'Serrano' Case May Be Nearing Climax

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The California Supreme Court has agreed to decide whether the state has done enough to reduce financial inequalities between poor and affluent school districts, as the court ordered it to do 10 years ago.

Four justices-the minimum number needed to grant review voted to hear the plaintiffs' appeal in the so-called "Serrano III" case, an outgrowth of the court's 1974 decision in the landmark case of Serrano v. Priest.

The high court will determine whether a lower-court judge erred when he ruled in 1983 that the state did not need to take further steps to equalize school spending.

Oral arguments in the case are expected early next year, according to a spokesman for the California Department of Education.

In the 1974 ruling, the supreme court held that by forcing school districts to rely heavily on local proper- I ty taxes, the state's education-finance system created sharp inequalities. Two years later, in "Serrano II," the court ordered the state to reduce substantially by 1980 the gap between low- and high-spending districts.

Under the order, the state was required to ensure that per-student spending did not vary more than $100 among districts.

The court's order triggered a major increase in state funding for schools, which accelerated in the wake of California's Proposition 13, which capped local property taxes. The state now pays just less than 71 percent of all education costs, excluding federal dollars, according to statistics from the state department of education.

Shortly after the 1980 deadline expired, the Serrano plaintiffs returned to court, arguing that the state had not met the $100 target. So far, a superior court judge and the state court of appeals have rejected their arguments. The supreme court voted in July to hear the plaintiffs appeal.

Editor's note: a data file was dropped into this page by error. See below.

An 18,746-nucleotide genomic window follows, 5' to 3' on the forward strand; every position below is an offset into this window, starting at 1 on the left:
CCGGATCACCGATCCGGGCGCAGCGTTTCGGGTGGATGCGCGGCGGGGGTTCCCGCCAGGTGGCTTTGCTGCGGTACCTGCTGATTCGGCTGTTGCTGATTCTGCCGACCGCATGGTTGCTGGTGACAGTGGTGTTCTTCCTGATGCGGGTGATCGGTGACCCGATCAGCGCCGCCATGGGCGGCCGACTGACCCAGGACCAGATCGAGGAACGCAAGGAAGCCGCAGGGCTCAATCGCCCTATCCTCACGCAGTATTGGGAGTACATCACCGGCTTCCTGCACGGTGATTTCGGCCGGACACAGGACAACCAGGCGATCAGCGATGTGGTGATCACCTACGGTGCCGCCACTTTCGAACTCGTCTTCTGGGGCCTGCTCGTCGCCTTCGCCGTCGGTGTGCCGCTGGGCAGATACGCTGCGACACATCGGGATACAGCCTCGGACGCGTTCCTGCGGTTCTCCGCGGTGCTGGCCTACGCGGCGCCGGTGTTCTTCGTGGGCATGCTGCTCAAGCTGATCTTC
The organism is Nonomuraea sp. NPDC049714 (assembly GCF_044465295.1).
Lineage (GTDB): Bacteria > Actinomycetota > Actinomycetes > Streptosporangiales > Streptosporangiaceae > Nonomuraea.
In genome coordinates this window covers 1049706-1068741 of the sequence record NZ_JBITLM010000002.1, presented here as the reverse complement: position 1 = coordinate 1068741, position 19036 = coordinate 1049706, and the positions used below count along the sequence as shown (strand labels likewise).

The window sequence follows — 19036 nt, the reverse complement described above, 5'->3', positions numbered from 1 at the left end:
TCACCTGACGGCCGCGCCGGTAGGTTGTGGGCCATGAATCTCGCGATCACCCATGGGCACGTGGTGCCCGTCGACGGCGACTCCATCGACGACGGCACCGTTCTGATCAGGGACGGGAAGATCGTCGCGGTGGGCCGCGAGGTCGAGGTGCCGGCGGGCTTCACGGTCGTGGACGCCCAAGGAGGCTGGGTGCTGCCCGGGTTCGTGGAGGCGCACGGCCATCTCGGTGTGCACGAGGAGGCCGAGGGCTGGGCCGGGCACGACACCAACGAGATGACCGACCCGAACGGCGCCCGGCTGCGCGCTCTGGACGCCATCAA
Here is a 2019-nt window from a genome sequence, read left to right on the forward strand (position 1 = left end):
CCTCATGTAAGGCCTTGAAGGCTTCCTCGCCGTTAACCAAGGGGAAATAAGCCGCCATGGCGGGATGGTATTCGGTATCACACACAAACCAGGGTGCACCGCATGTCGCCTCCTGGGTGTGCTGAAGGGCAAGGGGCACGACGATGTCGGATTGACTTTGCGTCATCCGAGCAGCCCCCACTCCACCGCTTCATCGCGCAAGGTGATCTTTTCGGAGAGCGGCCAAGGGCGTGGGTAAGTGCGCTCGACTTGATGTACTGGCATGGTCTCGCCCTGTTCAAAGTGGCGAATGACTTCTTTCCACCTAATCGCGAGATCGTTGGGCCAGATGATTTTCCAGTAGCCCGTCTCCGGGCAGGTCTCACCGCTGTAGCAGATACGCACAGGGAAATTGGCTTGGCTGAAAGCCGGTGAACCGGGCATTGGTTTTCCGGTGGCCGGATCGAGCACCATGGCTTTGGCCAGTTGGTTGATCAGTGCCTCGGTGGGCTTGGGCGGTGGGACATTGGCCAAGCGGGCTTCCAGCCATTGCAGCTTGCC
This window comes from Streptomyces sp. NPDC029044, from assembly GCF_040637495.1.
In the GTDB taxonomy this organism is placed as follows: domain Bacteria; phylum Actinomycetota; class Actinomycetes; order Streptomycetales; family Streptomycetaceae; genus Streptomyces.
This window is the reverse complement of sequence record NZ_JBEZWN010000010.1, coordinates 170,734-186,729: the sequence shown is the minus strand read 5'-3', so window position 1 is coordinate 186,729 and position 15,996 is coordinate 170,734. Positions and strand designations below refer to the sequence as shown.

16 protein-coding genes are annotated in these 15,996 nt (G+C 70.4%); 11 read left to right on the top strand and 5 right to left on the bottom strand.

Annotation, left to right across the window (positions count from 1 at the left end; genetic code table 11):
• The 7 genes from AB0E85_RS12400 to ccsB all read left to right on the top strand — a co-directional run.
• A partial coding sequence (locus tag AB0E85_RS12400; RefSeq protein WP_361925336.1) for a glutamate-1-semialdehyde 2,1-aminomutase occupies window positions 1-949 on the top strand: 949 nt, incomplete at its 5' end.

Statistics show that 94 percent of I the state's students are now enrolled in districts meeting the $100 limit, and the state has argued that any further equalization would do little good for poor districts while imposing severe hardships on higher-spending ones.

The state is also arguing that the $100 limit is outdated and should be doubled to reflect inflation.

But the plaintiffs contend that under the court order, 100 percent compliance 15 required.

They also contest the state's position that only general-purpose school expenditures should be considered in calculating spending inequalities. The state, they argue, has tended to perpetuate historic inequalities through the way it distributes some other types of state aid, such as money to shield districts from the impact of declining enrollment.

"There simply is no justification for those disparities, even if they are not strictly wealth-related." said Richard Rothchild, a lawyer for the plaintiffs.

In attempting to persuade the state supreme court, however, Mr. Rothchild and his clients will face the hostile testimony of several expert witnesses, including some who have switched sides in the decade-long battle.

Finance Expert 'Mystified'

"I am mystified as to why the supreme court agreed to take up the case and a little apprehensive about the possible outcome," said James Guthrie, a professor at the University of California and a noted researcher in the field of education finance.

Mr. Guthrie, who testified for the plaintiffs in the original Serrano trial, now supports the state's position. Forcing sharp cuts in the few districts that still exceed the spending limit, he said, would only penalize the students there.

"And for what? For the sake of some egalitarian principle?" Mr. Guthrie asked. "I hate to say this, but sometimes you have to rise above principle."

Bill Honig, California's superintendent of public instruction, said he was optimistic that the state would prevail.

"California has made amazing progress toward equalizing spending across the state," he said through a spokesman. "I believe California is now one of the most equalized states in terms of educational opportunity."

Vol. 06, Issue 02, Page 6

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